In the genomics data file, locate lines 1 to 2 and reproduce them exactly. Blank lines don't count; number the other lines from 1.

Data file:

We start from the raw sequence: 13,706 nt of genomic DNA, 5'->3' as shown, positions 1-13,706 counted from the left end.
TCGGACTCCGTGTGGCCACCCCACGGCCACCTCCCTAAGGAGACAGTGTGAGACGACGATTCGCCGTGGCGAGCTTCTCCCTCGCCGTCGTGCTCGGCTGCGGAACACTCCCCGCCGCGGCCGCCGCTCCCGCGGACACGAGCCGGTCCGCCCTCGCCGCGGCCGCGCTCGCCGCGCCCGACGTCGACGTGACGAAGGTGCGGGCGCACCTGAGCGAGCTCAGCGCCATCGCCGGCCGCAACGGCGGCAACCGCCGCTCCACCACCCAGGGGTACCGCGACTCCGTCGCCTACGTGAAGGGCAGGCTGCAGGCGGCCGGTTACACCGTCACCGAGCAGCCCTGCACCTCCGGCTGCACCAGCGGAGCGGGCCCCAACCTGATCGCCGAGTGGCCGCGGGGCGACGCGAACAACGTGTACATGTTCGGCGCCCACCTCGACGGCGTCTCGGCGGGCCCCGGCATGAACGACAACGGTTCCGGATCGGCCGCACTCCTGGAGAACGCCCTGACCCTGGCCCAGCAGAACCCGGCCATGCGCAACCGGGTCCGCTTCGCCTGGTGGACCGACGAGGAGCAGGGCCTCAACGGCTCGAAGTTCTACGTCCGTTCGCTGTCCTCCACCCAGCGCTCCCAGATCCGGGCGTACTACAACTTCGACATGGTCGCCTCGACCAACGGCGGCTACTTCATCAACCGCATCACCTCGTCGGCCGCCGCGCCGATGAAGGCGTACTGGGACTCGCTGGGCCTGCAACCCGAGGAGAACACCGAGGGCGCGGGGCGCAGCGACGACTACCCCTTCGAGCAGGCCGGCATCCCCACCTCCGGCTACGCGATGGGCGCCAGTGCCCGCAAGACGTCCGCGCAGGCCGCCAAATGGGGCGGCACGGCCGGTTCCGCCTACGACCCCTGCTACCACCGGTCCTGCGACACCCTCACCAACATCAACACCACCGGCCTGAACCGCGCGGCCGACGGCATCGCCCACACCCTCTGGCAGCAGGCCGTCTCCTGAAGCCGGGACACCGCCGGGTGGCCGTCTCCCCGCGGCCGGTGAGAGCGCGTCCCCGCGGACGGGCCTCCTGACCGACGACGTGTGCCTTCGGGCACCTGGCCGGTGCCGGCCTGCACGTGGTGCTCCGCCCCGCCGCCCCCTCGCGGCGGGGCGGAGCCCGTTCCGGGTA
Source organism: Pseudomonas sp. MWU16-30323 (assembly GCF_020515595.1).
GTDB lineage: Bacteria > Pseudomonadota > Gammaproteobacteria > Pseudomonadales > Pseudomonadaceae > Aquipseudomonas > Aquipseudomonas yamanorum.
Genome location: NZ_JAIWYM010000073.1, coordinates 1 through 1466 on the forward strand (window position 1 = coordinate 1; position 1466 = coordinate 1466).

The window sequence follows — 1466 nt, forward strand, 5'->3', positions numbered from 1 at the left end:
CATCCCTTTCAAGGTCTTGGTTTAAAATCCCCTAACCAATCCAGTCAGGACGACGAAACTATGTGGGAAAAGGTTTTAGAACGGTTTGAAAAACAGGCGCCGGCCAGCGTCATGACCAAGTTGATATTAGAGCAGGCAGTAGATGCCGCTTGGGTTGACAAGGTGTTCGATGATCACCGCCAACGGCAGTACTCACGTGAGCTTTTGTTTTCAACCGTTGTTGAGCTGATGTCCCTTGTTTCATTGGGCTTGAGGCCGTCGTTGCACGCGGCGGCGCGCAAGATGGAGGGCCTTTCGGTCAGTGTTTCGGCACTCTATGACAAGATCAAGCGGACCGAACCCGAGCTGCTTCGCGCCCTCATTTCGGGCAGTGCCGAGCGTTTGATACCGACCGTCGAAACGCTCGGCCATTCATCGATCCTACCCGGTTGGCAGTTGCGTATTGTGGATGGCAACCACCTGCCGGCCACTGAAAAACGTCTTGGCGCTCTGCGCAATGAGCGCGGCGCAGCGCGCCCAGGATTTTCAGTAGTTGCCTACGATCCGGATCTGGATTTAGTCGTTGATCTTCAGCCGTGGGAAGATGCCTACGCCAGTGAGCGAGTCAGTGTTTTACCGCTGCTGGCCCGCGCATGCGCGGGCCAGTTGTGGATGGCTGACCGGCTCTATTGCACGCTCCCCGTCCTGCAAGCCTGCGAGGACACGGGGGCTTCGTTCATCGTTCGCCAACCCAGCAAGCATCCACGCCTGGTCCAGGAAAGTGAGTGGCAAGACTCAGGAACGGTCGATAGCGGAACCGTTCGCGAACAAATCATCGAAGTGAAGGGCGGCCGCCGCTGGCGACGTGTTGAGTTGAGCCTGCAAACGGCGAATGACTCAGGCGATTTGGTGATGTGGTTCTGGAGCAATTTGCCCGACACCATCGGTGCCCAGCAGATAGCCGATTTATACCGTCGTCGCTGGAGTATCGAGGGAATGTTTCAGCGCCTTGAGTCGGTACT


We start from the raw sequence: 13,706 nt of genomic DNA, 5'->3' as shown, positions 1-13,706 counted from the left end.
TCGGACTCCGTGTGGCCACCCCACGGCCACCTCCCTAAGGAGACAGTGTGAGACGACGATTCGCCGTGGCGAGCTTCTCCCTCGCCGTCGTGCTCGGCTGCGGAACACTCCCCGCCGCGGCCGCCGCTCCCGCGGACACGAGCCGGTCCGCCCTCGCCGCGGCCGCGCTCGCCGCGCCCGACGTCGACGTGACGAAGGTGCGGGCGCACCTGAGCGAGCTCAGCGCCATCGCCGGCCGCAACGGCGGCAACCGCCGCTCCACCACCCAGGGGTACCGCGACTCCGTCGCCTACGTGAAGGGCAGGCTGCAGGCGGCCGGTTACACCGTCACCGAGCAGCCCTGCACCTCCGGCTGCACCAGCGGAGCGGGCCCCAACCTGATCGCCGAGTGGCCGCGGGGCGACGCGAACAACGTGTACATGTTCGGCGCCCACCTCGACGGCGTCTCGGCGGGCCCCGGCATGAACGACAACGGTTCCGGATCGGCCGCACTCCTGGAGAACGCCCTGACCCTGGCCCAGCAGAACCCGGCCATGCGCAACCGGGTCCGCTTCGCCTGGTGGACCGACGAGGAGCAGGGCCTCAACGGCTCGAAGTTCTACGTCCGTTCGCTGTCCTCCACCCAGCGCTCCCAGATCCGGGCGTACTACAACTTCGACATGGTCGCCTCGACCAACGGCGGCTACTTCATCAACCGCATCACCTCGTCGGCCGCCGCGCCGATGAAGGCGTACTGGGACTCGCTGGGCCTGCAACCCGAGGAGAACACCGAGGGCGCGGGGCGCAGCGACGACTACCCCTTCGAGCAGGCCGGCATCCCCACCTCCGGCTACGCGATGGGCGCCAGTGCCCGCAAGACGTCCGCGCAGGCCGCCAAATGGGGCGGCACGGCCGGTTCCGCCTACGACCCCTGCTACCACCGGTCCTGCGACACCCTCACCAACATCAACACCACCGGCCTGAACCGCGCGGCCGACGGCATCGCCCACACCCTCTGGCAGCAGGCCGTCTCCTGAAGCCGGGACACCGCCGGGTGGCCGTCTCCCCGCGGCCGGTGAGAGCGCGTCCCCGCGGACGGGCCTCCTGACCGACGACGTGTGCCTTCGGGCACCTGGCCGGTGCCGGCCTGCACGTGGTGCTCCGCCCCGCCGCCCCCTCGCGGCGGGGCGGAGCCCGTTCCGGGTA